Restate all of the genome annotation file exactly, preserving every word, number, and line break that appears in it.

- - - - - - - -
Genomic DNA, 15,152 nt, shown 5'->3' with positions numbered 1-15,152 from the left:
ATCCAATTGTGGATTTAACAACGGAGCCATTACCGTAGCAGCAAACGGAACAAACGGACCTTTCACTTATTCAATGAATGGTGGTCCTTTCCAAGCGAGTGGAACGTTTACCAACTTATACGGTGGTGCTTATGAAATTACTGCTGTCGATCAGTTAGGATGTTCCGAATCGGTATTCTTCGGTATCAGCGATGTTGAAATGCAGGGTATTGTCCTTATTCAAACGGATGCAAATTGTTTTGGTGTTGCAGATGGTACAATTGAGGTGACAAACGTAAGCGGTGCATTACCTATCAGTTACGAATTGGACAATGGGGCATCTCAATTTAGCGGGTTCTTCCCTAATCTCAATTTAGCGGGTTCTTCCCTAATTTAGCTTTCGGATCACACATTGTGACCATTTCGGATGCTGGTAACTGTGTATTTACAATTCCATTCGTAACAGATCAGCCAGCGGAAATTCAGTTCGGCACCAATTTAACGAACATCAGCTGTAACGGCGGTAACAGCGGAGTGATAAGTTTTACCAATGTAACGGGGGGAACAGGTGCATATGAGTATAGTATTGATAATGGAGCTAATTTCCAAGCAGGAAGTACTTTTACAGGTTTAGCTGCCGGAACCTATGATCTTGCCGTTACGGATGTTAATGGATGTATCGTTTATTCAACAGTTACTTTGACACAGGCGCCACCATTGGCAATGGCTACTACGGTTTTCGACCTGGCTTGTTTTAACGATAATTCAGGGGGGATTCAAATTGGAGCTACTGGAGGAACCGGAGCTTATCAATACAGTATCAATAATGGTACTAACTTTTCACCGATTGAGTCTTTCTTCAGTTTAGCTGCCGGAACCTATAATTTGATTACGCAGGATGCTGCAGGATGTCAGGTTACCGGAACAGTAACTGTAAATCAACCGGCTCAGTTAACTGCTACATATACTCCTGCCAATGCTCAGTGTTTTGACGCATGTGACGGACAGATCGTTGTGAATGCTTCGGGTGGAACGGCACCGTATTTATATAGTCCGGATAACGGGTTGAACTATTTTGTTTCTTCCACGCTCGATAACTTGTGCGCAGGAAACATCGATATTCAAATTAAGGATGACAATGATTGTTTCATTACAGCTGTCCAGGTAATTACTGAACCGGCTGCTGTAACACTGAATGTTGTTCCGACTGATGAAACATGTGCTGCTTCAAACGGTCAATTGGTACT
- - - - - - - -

Genomic DNA, 15,152 nt, shown 5'->3' with positions numbered 1-15,152 from the left:
ATCCAATTGTGGATTTAACAACGGAGCCATTACCGTAGCAGCAAACGGAACAAACGGACCTTTCACTTATTCAATGAATGGTGGTCCTTTCCAAGCGAGTGGAACGTTTACCAACTTATACGGTGGTGCTTATGAAATTACTGCTGTCGATCAGTTAGGATGTTCCGAATCGGTATTCTTCGGTATCAGCGATGTTGAAATGCAGGGTATTGTCCTTATTCAAACGGATGCAAATTGTTTTGGTGTTGCAGATGGTACAATTGAGGTGACAAACGTAAGCGGTGCATTACCTATCAGTTACGAATTGGACAATGGGGCATCTCAATTTAGCGGGTTCTTCCCTAATCTCAATTTAGCGGGTTCTTCCCTAATTTAGCTTTCGGATCACACATTGTGACCATTTCGGATGCTGGTAACTGTGTATTTACAATTCCATTCGTAACAGATCAGCCAGCGGAAATTCAGTTCGGCACCAATTTAACGAACATCAGCTGTAACGGCGGTAACAGCGGAGTGATAAGTTTTACCAATGTAACGGGGGGAACAGGTGCATATGAGTATAGTATTGATAATGGAGCTAATTTCCAAGCAGGAAGTACTTTTACAGGTTTAGCTGCCGGAACCTATGATCTTGCCGTTACGGATGTTAATGGATGTATCGTTTATTCAACAGTTACTTTGACACAGGCGCCACCATTGGCAATGGCTACTACGGTTTTCGACCTGGCTTGTTTTAACGATAATTCAGGGGGGATTCAAATTGGAGCTACTGGAGGAACCGGAGCTTATCAATACAGTATCAATAATGGTACTAACTTTTCACCGATTGAGTCTTTCTTCAGTTTAGCTGCCGGAACCTATAATTTGATTACGCAGGATGCTGCAGGATGTCAGGTTACCGGAACAGTAACTGTAAATCAACCGGCTCAGTTAACTGCTACATATACTCCTGCCAATGCTCAGTGTTTTGACGCATGTGACGGACAGATCGTTGTGAATGCTTCGGGTGGAACGGCACCGTATTTATATAGTCCGGATAACGGGTTGAACTATTTTGTTTCTTCCACGCTCGATAACTTGTGCGCAGGAAACATCGATATTCAAATTAAGGATGACAATGATTGTTTCATTACAGCTGTCCAGGTAATTACTGAACCGGCTGCTGTAACACTGAATGTTGTTCCGACTGATGAAACATGTGCTGCTTCAAACGGTCAATTGGTACT